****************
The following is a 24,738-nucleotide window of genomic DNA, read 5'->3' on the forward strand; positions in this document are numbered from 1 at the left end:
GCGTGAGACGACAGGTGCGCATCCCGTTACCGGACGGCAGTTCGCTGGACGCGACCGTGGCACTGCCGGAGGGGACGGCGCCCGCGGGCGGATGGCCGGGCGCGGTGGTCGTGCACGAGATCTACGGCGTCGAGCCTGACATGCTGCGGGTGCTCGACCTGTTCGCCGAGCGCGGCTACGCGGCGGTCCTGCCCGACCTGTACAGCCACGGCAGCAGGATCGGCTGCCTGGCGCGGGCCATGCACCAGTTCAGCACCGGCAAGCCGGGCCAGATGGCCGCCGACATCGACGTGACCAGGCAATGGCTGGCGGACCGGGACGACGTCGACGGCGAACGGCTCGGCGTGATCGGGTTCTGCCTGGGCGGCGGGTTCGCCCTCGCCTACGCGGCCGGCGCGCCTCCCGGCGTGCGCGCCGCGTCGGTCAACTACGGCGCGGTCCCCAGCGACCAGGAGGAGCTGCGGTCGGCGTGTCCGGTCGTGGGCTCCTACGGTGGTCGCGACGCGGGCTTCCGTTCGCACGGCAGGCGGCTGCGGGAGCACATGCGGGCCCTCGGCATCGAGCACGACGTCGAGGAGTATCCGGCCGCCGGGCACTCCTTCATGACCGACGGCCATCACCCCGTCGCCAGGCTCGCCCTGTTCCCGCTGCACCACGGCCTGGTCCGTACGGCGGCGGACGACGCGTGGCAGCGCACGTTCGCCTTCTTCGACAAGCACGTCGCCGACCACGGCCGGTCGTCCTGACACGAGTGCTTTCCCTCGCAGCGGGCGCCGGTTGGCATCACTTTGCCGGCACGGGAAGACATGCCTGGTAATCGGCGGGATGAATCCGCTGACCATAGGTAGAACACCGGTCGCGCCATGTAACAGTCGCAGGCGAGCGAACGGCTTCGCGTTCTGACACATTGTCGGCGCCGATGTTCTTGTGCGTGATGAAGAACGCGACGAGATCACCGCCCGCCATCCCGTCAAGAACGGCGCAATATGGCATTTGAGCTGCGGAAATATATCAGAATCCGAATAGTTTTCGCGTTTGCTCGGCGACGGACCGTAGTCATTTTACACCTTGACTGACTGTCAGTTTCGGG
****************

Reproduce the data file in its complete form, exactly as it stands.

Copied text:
The following is a 24,738-nucleotide window of genomic DNA, read 5'->3' on the forward strand; positions in this document are numbered from 1 at the left end:
GCGTGAGACGACAGGTGCGCATCCCGTTACCGGACGGCAGTTCGCTGGACGCGACCGTGGCACTGCCGGAGGGGACGGCGCCCGCGGGCGGATGGCCGGGCGCGGTGGTCGTGCACGAGATCTACGGCGTCGAGCCTGACATGCTGCGGGTGCTCGACCTGTTCGCCGAGCGCGGCTACGCGGCGGTCCTGCCCGACCTGTACAGCCACGGCAGCAGGATCGGCTGCCTGGCGCGGGCCATGCACCAGTTCAGCACCGGCAAGCCGGGCCAGATGGCCGCCGACATCGACGTGACCAGGCAATGGCTGGCGGACCGGGACGACGTCGACGGCGAACGGCTCGGCGTGATCGGGTTCTGCCTGGGCGGCGGGTTCGCCCTCGCCTACGCGGCCGGCGCGCCTCCCGGCGTGCGCGCCGCGTCGGTCAACTACGGCGCGGTCCCCAGCGACCAGGAGGAGCTGCGGTCGGCGTGTCCGGTCGTGGGCTCCTACGGTGGTCGCGACGCGGGCTTCCGTTCGCACGGCAGGCGGCTGCGGGAGCACATGCGGGCCCTCGGCATCGAGCACGACGTCGAGGAGTATCCGGCCGCCGGGCACTCCTTCATGACCGACGGCCATCACCCCGTCGCCAGGCTCGCCCTGTTCCCGCTGCACCACGGCCTGGTCCGTACGGCGGCGGACGACGCGTGGCAGCGCACGTTCGCCTTCTTCGACAAGCACGTCGCCGACCACGGCCGGTCGTCCTGACACGAGTGCTTTCCCTCGCAGCGGGCGCCGGTTGGCATCACTTTGCCGGCACGGGAAGACATGCCTGGTAATCGGCGGGATGAATCCGCTGACCATAGGTAGAACACCGGTCGCGCCATGTAACAGTCGCAGGCGAGCGAACGGCTTCGCGTTCTGACACATTGTCGGCGCCGATGTTCTTGTGCGTGATGAAGAACGCGACGAGATCACCGCCCGCCATCCCGTCAAGAACGGCGCAATATGGCATTTGAGCTGCGGAAATATATCAGAATCCGAATAGTTTTCGCGTTTGCTCGGCGACGGACCGTAGTCATTTTACACCTTGACTGACTGTCAGTTTCGGG